Two days have passed since the ceasefire in Gaza took effect, and one of the most widespread legends of the days on the battlefield has received rabbinical approval. On the last days of the war, rumors spread about a woman presenting herself as Jewish matriarch Rachel appearing to IDF soldiers and warning them of explosives, booby-trapped houses and terrorist ambushes within the Gaza Strip.
Former Chief Rabbi Mordechai Eliyahu, who is considered one of most prominent religious leaders in Israel, recently prayed several times at Rachel's Tomb for the safety of the troops. When asked about the rumor, the rabbi said, "The story is true. I sent her."
Due to his illness, the rabbi has not been giving his weekly sermon in recent months, but has been replaced by his son, Safed Rabbi Shmuel Eliyahu. In Monday's sermon Rabbi Eliyahu junior commented on the rumor, saying, "If I hadn't heard this story with my own ears, I wouldn't be able to tell it, but I met the head of a Yeshiva who told me, 'This is not a fabricated story. I know the man this happened to'.
"He gave me the man's name, and then asked, 'Say, does this have anything to do with the fact that Rabbi Eliyahu left the hospital and went to Rachel's Tomb before the war? He went there once, twice, three times, and didn't go anywhere else'.
"To be honest, I was afraid to ask the rabbi," Rabbi Shmuel Eliyahu continued. "When we go to him with such stories, he always throws us out, so I approached him with caution. I told him, 'Father, you know, they are saying such and such happened in the war. Should we believe? Should we not? Is it true? Is it a lie?'
"He looked and me and said, 'Yes, it is true. I told her, I told Rachel there is a war, don't stop yourself from crying, go before the Holy one blessed be He, pray for the soldiers that dedicate their souls for the people of Israel, that they may strike and not be stricken.'
"I said to him, 'Then you should know that she really did appear there," and he asked, 'Did she tell them that I sent her?' This story that I am telling you is fresh and hot!"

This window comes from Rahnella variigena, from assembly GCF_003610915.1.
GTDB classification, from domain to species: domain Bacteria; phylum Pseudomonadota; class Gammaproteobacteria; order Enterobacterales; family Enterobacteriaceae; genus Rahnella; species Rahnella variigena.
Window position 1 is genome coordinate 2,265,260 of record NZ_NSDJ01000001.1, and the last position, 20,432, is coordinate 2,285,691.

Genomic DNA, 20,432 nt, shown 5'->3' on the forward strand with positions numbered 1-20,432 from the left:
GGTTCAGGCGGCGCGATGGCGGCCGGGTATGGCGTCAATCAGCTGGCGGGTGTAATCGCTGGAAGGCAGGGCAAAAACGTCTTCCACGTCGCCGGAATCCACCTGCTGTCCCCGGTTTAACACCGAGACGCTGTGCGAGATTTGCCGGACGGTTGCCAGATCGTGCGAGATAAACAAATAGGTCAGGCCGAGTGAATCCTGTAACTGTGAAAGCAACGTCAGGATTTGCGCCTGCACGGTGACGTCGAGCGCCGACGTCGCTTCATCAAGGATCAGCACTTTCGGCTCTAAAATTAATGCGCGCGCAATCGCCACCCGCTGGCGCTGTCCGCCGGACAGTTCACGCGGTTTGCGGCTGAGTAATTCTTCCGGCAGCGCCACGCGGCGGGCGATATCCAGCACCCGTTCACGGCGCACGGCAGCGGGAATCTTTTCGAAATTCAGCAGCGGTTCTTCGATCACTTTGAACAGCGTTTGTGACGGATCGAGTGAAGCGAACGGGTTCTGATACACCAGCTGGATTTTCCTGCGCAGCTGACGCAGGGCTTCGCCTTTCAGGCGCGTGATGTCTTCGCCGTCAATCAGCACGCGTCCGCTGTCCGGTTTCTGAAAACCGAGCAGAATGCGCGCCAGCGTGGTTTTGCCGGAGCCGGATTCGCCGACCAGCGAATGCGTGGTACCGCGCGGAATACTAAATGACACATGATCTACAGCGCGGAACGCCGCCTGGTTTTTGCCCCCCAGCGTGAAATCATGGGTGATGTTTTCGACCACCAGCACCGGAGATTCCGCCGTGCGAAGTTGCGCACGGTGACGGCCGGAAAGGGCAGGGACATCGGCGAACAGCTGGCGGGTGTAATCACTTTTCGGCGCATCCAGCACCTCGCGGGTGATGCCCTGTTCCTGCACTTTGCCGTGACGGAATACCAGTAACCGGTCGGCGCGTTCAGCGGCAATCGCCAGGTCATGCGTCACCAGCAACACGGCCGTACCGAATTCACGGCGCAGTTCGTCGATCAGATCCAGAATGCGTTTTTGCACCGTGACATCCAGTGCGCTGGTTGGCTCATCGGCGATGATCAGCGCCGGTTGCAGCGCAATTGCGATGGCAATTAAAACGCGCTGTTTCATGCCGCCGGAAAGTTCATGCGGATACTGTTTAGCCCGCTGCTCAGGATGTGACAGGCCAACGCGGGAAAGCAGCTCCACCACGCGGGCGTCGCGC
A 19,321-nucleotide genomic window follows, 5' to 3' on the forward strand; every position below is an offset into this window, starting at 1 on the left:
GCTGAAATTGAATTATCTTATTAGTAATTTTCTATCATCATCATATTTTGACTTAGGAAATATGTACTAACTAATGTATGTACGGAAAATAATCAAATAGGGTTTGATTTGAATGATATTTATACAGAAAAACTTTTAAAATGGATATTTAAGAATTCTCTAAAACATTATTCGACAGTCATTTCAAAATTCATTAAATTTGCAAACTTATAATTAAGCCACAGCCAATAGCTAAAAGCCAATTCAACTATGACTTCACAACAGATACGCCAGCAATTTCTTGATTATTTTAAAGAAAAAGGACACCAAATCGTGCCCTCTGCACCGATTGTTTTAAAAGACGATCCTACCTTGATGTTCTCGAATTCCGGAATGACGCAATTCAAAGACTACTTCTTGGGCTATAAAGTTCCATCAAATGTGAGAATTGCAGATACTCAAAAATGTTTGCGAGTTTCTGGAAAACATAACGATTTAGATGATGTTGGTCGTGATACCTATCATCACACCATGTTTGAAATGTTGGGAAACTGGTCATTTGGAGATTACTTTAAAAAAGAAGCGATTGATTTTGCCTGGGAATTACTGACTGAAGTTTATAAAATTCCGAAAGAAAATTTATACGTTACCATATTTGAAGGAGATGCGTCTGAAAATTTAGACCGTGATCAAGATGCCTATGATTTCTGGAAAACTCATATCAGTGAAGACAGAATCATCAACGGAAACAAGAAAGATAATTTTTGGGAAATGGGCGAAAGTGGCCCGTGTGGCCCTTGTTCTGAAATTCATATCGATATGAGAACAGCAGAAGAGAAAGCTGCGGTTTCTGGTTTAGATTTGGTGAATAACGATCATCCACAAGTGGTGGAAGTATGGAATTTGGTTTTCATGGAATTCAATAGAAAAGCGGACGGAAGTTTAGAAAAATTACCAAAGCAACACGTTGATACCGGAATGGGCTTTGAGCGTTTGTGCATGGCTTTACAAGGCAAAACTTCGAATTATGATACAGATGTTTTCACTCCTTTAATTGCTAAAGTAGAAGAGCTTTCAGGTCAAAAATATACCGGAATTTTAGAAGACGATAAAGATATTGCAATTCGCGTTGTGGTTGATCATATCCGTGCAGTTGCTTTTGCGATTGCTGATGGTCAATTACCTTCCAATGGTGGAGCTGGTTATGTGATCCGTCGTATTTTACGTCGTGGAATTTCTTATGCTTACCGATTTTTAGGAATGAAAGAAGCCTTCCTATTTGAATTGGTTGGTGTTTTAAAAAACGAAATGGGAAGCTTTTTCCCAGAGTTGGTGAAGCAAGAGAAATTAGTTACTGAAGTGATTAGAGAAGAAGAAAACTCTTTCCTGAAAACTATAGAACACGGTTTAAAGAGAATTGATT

Rabbi Aviner: These things need proof
Despite the craza caused by the rumors, there are some who are not so quick to believe the story. Rabbi Shlomo Aviner commented on the legend in his video blog saying, "On such matters they say, 'A sucker will believe anything'."
According to Aviner, Rachel is with the Jewish people at all times, and there is no need for any evidence to show that she revealed herself to anyone personally.
"There are two types of extremism," Aviner continued, "One type of extremism is to deny miracles, and another type of extremism is to believe when anyone tells you about a miracle that there really was one.
"We may have been imagining. Sometimes a person imagines things, a sane person. Sometimes one is under pressure, tired, hungry, and thinks he sees something that isn't there, and later fosters it in his memory. This is called FMS – false memory syndrome."
"It may have been a gentile woman. There are also good Arab women – not all of them are, but there are some. And maybe someone dreamed up this idea to strengthen faith, and to say, 'you see? There are people that go to war and there are people that don't go to war but they pray, and because of them, Rachel came to save us.' That's why such things need proof."
Aviner summed up his speech saying, "There were soldiers that fell in battle and Rachel was not there.
"There were also soldiers who won battles due to their great dedication and wisdom, and courageousness to fight, and Rachel was not there, meaning, Rachel was not there in the image of a woman guiding them and telling them go this way, go that way, shoot from here, shoot from there."